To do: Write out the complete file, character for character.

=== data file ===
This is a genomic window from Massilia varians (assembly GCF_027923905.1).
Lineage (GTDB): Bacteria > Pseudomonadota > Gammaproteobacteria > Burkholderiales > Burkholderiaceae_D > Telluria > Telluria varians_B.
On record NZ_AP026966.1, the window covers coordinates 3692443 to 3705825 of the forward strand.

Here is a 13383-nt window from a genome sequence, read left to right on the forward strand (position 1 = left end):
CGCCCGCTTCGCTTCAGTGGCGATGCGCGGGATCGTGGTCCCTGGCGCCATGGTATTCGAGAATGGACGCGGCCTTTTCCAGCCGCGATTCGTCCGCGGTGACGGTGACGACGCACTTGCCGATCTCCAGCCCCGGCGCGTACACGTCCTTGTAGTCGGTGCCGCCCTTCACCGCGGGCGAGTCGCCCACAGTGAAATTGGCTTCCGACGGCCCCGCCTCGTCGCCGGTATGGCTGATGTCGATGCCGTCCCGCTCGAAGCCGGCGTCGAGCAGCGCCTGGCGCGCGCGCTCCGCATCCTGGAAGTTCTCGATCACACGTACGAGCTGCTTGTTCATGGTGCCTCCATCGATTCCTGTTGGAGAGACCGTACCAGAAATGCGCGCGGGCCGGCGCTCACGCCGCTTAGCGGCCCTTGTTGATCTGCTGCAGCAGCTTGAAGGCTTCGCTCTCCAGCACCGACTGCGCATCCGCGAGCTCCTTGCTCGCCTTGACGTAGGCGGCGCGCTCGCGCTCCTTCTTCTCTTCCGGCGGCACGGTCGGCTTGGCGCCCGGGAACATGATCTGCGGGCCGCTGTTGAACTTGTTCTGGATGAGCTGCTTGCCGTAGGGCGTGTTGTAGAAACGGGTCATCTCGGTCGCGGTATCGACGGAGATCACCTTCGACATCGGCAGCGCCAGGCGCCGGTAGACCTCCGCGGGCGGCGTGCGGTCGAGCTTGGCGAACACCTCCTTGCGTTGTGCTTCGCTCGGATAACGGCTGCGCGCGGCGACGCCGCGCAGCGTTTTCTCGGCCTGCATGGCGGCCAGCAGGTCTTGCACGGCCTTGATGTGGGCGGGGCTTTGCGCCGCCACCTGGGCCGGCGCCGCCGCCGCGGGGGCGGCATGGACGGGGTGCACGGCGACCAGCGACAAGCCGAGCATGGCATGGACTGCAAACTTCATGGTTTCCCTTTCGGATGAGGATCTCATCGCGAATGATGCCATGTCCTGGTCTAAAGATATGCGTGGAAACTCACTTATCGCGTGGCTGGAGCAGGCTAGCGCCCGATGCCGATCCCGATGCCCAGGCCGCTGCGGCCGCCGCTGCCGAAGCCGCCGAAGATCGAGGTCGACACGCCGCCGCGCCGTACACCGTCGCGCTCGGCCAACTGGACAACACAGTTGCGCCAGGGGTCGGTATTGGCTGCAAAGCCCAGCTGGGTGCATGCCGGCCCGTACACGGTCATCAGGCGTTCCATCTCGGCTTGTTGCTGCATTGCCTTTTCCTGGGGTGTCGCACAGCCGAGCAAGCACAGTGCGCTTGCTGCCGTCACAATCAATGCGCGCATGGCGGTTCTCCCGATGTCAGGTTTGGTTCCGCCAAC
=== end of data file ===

This is a genomic window from Massilia varians (assembly GCF_027923905.1).
Lineage (GTDB): Bacteria > Pseudomonadota > Gammaproteobacteria > Burkholderiales > Burkholderiaceae_D > Telluria > Telluria varians_B.
On record NZ_AP026966.1, the window covers coordinates 3692443 to 3705825 of the forward strand.

Here is a 13383-nt window from a genome sequence, read left to right on the forward strand (position 1 = left end):
CGCCCGCTTCGCTTCAGTGGCGATGCGCGGGATCGTGGTCCCTGGCGCCATGGTATTCGAGAATGGACGCGGCCTTTTCCAGCCGCGATTCGTCCGCGGTGACGGTGACGACGCACTTGCCGATCTCCAGCCCCGGCGCGTACACGTCCTTGTAGTCGGTGCCGCCCTTCACCGCGGGCGAGTCGCCCACAGTGAAATTGGCTTCCGACGGCCCCGCCTCGTCGCCGGTATGGCTGATGTCGATGCCGTCCCGCTCGAAGCCGGCGTCGAGCAGCGCCTGGCGCGCGCGCTCCGCATCCTGGAAGTTCTCGATCACACGTACGAGCTGCTTGTTCATGGTGCCTCCATCGATTCCTGTTGGAGAGACCGTACCAGAAATGCGCGCGGGCCGGCGCTCACGCCGCTTAGCGGCCCTTGTTGATCTGCTGCAGCAGCTTGAAGGCTTCGCTCTCCAGCACCGACTGCGCATCCGCGAGCTCCTTGCTCGCCTTGACGTAGGCGGCGCGCTCGCGCTCCTTCTTCTCTTCCGGCGGCACGGTCGGCTTGGCGCCCGGGAACATGATCTGCGGGCCGCTGTTGAACTTGTTCTGGATGAGCTGCTTGCCGTAGGGCGTGTTGTAGAAACGGGTCATCTCGGTCGCGGTATCGACGGAGATCACCTTCGACATCGGCAGCGCCAGGCGCCGGTAGACCTCCGCGGGCGGCGTGCGGTCGAGCTTGGCGAACACCTCCTTGCGTTGTGCTTCGCTCGGATAACGGCTGCGCGCGGCGACGCCGCGCAGCGTTTTCTCGGCCTGCATGGCGGCCAGCAGGTCTTGCACGGCCTTGATGTGGGCGGGGCTTTGCGCCGCCACCTGGGCCGGCGCCGCCGCCGCGGGGGCGGCATGGACGGGGTGCACGGCGACCAGCGACAAGCCGAGCATGGCATGGACTGCAAACTTCATGGTTTCCCTTTCGGATGAGGATCTCATCGCGAATGATGCCATGTCCTGGTCTAAAGATATGCGTGGAAACTCACTTATCGCGTGGCTGGAGCAGGCTAGCGCCCGATGCCGATCCCGATGCCCAGGCCGCTGCGGCCGCCGCTGCCGAAGCCGCCGAAGATCGAGGTCGACACGCCGCCGCGCCGTACACCGTCGCGCTCGGCCAACTGGACAACACAGTTGCGCCAGGGGTCGGTATTGGCTGCAAAGCCCAGCTGGGTGCATGCCGGCCCGTACACGGTCATCAGGCGTTCCATCTCGGCTTGTTGCTGCATTGCCTTTTCCTGGGGTGTCGCACAGCCGAGCAAGCACAGTGCGCTTGCTGCCGTCACAATCAATGCGCGCATGGCGGTTCTCCCGATGTCAGGTTTGGTTCCGCCAAC